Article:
ArGest Backup User Guide

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  4. Terminal Extract Files: The Restore Function
  5. Where To Put the Files: Pathnames

Where To Put the Files: Pathnames

The placement of extracted files is largely determined by the way in which files and directories were specified when the archive was created. Archived files may have been stored using either relative pathnames (pathnames that begin with a “./” or an alphanumeric character) or absolute pathnames (pathnames that begin with a “/” character). An absolute pathname always begins at the root of the system.

If the archive was created by specifying an absolute pathname, for example, /usr/me/myfile, then the files will be restored in that exact location.

If the file specification at the time of archive creation, did not begin with the “/” character, for example:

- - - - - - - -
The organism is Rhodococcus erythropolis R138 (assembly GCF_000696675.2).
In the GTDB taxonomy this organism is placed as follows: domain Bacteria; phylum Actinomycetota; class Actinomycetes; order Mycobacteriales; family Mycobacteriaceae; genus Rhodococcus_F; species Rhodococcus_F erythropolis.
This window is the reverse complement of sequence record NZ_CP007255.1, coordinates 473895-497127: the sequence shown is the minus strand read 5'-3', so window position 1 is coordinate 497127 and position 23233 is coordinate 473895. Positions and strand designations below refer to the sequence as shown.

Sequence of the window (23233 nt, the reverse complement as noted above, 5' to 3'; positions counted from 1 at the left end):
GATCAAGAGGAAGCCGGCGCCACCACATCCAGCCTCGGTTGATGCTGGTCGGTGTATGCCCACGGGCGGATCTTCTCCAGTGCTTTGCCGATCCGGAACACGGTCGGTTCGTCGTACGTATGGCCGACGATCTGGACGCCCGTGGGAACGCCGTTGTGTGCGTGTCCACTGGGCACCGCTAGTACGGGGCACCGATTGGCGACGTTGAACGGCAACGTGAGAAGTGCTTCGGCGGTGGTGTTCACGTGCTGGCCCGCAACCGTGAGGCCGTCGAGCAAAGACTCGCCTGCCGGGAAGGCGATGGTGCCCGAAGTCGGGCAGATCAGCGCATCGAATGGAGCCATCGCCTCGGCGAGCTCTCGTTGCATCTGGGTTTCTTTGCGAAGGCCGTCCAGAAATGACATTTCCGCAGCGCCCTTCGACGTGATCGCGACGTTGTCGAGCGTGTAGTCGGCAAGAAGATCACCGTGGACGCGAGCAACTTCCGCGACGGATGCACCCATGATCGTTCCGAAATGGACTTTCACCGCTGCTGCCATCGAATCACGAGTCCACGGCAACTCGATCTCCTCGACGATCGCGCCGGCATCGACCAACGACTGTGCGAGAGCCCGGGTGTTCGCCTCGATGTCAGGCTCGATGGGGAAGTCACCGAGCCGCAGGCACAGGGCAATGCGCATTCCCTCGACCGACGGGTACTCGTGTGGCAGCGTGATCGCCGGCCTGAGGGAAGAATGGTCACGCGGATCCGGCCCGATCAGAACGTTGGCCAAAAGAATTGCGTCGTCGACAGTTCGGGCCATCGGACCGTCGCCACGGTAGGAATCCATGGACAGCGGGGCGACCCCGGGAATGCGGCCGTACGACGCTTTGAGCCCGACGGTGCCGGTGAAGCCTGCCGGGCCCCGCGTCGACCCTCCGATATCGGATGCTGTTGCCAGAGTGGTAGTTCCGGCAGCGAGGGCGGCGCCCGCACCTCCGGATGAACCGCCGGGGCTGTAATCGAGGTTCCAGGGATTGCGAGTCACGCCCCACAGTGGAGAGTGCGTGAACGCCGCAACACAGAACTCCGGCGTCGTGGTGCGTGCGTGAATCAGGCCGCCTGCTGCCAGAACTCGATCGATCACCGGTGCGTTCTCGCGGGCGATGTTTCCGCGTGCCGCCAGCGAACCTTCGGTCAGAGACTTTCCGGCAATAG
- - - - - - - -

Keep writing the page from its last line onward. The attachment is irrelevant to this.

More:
then the files will be restored in the current directory when BRU is run to extract them. In the above case, if /tmp is the current directory, then the file will be restored as


If you specify a relative path when you back files up, then the BRU archive tape can be used to restore a filesystem to a different device than the device used to create it. An entire directory can be moved from one machine to another without first determining that there is enough space on a particular filesystem to install it. You simply have to choose a filesystem where there is enough space and issue the command to extract the directory from a location in that filesystem. The relative pathnames of the files assure that the installation occurs in the “current directory.”

There are no particular advantages to specifying absolute pathnames when creating a BRU archive, and in general, absolute pathnames should be avoided.

NOTE: When trying to match filenames,


is NOT equivalent to


The filename must be specified in exactly the same way as the name of the file stored in the archive. You can use

bru -tv

to see how the name is stored. See Appendix C, “The BRU Manual Page,” for a description of the -t option.